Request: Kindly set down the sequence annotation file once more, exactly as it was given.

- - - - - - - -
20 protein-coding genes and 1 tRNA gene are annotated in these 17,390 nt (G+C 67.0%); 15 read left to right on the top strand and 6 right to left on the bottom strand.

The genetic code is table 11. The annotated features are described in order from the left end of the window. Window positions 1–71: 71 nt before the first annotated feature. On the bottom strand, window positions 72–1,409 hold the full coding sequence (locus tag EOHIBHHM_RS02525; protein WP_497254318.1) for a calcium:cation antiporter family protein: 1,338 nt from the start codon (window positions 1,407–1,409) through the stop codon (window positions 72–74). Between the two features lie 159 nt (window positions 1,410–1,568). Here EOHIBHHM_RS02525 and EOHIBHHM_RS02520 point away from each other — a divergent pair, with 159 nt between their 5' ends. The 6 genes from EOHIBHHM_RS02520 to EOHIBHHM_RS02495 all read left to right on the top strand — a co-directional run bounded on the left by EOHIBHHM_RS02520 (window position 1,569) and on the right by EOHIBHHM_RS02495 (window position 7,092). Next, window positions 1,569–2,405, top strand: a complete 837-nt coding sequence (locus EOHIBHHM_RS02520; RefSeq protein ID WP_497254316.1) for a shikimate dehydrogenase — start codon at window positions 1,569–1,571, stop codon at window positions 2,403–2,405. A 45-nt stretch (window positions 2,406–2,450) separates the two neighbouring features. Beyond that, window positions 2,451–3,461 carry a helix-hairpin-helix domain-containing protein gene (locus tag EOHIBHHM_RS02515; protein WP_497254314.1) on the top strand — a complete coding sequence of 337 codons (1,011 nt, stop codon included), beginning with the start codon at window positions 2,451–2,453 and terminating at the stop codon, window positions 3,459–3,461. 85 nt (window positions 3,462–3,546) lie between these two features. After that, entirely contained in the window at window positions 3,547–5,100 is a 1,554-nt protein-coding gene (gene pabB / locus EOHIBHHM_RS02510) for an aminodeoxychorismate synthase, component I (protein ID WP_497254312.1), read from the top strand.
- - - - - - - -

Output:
20 protein-coding genes and 1 tRNA gene are annotated in these 17,390 nt (G+C 67.0%); 15 read left to right on the top strand and 6 right to left on the bottom strand.

The genetic code is table 11. The annotated features are described in order from the left end of the window. Window positions 1–71: 71 nt before the first annotated feature. On the bottom strand, window positions 72–1,409 hold the full coding sequence (locus tag EOHIBHHM_RS02525; protein WP_497254318.1) for a calcium:cation antiporter family protein: 1,338 nt from the start codon (window positions 1,407–1,409) through the stop codon (window positions 72–74). Between the two features lie 159 nt (window positions 1,410–1,568). Here EOHIBHHM_RS02525 and EOHIBHHM_RS02520 point away from each other — a divergent pair, with 159 nt between their 5' ends. The 6 genes from EOHIBHHM_RS02520 to EOHIBHHM_RS02495 all read left to right on the top strand — a co-directional run bounded on the left by EOHIBHHM_RS02520 (window position 1,569) and on the right by EOHIBHHM_RS02495 (window position 7,092). Next, window positions 1,569–2,405, top strand: a complete 837-nt coding sequence (locus EOHIBHHM_RS02520; RefSeq protein ID WP_497254316.1) for a shikimate dehydrogenase — start codon at window positions 1,569–1,571, stop codon at window positions 2,403–2,405. A 45-nt stretch (window positions 2,406–2,450) separates the two neighbouring features. Beyond that, window positions 2,451–3,461 carry a helix-hairpin-helix domain-containing protein gene (locus tag EOHIBHHM_RS02515; protein WP_497254314.1) on the top strand — a complete coding sequence of 337 codons (1,011 nt, stop codon included), beginning with the start codon at window positions 2,451–2,453 and terminating at the stop codon, window positions 3,459–3,461. 85 nt (window positions 3,462–3,546) lie between these two features. After that, entirely contained in the window at window positions 3,547–5,100 is a 1,554-nt protein-coding gene (gene pabB / locus EOHIBHHM_RS02510) for an aminodeoxychorismate synthase, component I (protein ID WP_497254312.1), read from the top strand.